Thankfully the beer comes first and then our combo platters. Spit roasted over wood and coconut husks in another location and brought to the warung on large planks, the inside of the suckling pig has been rubbed with a spice mixture of chilis, lemongrass, ginger, tumeric, coriander seeds, pepper and garlic. Sometimes candlenuts and shrimp paste are used. Our platter consisted of babi guling, rice, diced and cooked vegetables, highly seasoned with pieces of blood sausage added and cracklings, or crispy skin on the side. What a meal, all for less than $3.00. But I find myself sticking to the rice and pork. Although, greasy, the suckling pig is very tasty and definitely well seasoned. However, the blood sausage just doesn’t add anything and the cracklings still have hair attached and impossible for me to chew.

Truly a local custom.

Our table partners leave, and two young guys who have been hovering over us unhesitatingly take their seats. They are backpackers from Great Britain and just now arrived in Ubud and wanted to check out this favorite lunch spot. Only in town for a day, they ask us if we have been to the Sacred Monkey Forest. We tell them about our experience and recommend they go.

As we say goodbye, three young Asians claim our seats who have been patiently waiting for us to leave.

While paying our bill, two young men clad in sarongs and t-shirts part the crowds as they ceremoniously walk in, carrying yet another suckling pig. Probably the 8th one for the day.

Babi Guling

Move over Anthony Bourdain.

I’ve traveled. I’ve written. And I’ve eaten babi guling.

For more on Bali see


About travelerlynne

Traveler. Writer. Retired Educator.Traveling on and off the beaten path with my photographer husband. Volunteering locally as well as in Haiti and Tanzania, an enriching and humbling experience. A sun lover! Shelling, boating, fishing and watching sunsets. Growing mango, banana, key lime,and pineapple.Making smoothies and chutneys. Enjoying family and friends! Savoring each new day!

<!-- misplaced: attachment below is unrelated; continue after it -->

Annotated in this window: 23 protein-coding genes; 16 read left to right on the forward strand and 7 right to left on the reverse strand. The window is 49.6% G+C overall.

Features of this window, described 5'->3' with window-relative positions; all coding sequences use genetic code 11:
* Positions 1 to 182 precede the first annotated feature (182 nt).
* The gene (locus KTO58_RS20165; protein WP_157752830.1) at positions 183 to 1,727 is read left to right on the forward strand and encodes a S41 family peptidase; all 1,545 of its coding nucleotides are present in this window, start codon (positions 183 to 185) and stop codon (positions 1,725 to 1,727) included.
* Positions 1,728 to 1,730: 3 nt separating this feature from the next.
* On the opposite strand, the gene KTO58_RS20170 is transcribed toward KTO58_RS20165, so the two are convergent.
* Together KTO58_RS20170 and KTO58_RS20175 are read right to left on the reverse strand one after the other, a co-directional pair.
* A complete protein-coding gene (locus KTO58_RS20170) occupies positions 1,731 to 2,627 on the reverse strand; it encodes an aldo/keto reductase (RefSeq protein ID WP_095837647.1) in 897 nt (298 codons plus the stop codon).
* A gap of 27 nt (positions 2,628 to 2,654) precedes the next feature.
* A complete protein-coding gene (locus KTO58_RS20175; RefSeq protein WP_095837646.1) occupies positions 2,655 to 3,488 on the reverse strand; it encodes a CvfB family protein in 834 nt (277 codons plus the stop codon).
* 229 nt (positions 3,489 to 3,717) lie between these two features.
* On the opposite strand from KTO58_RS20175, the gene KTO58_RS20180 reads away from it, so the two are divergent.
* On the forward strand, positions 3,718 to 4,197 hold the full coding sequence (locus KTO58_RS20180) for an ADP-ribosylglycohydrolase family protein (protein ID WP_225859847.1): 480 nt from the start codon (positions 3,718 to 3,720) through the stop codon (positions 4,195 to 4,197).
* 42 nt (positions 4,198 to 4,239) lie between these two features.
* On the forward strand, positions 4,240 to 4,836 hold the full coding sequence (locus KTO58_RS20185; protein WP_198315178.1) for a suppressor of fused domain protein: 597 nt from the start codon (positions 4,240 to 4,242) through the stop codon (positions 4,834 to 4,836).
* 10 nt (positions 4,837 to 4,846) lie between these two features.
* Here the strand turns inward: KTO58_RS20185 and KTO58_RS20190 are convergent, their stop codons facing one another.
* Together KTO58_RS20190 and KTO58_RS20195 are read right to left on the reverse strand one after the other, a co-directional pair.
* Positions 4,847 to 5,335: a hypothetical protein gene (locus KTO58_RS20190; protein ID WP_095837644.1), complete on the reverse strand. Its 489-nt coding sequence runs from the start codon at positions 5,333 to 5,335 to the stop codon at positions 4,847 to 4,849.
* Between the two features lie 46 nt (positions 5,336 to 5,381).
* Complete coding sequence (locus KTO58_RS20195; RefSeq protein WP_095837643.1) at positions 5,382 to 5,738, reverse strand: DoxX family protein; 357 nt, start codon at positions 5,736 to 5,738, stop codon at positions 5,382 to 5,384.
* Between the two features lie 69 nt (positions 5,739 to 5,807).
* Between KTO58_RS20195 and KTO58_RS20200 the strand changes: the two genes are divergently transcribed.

This entry was posted in Bali, Musings, Recipes ~ Food, Travel and tagged , , , , , , , , , , . Bookmark the permalink.

27 Responses to Savoring Suckling Pig ~ Balinese Style: Tips on how to Dine

  1. Kim Demien says:

    Wonderfully written description of our lunch experience! I had forgotten about the blood sausage – perhaps because I too didn’t think much of it compared to the chopped pork. But what a great time we had!

  2. My only experience was a friends’s effort to recreate this wonderful dish. What a treat!

  3. I love roast pig…in Hawaii, we call it Kalua Pig and we cook it underground (imu) or huli-huli (rotating above the heat, above ground). My husband tried babi guling while we were in Bali, and I had a taste of his…soooo good! We didn’t get to see them roast it though…that would’ve been neat. Thanks for sharing, and once again bringing memories of Bali back! 🙂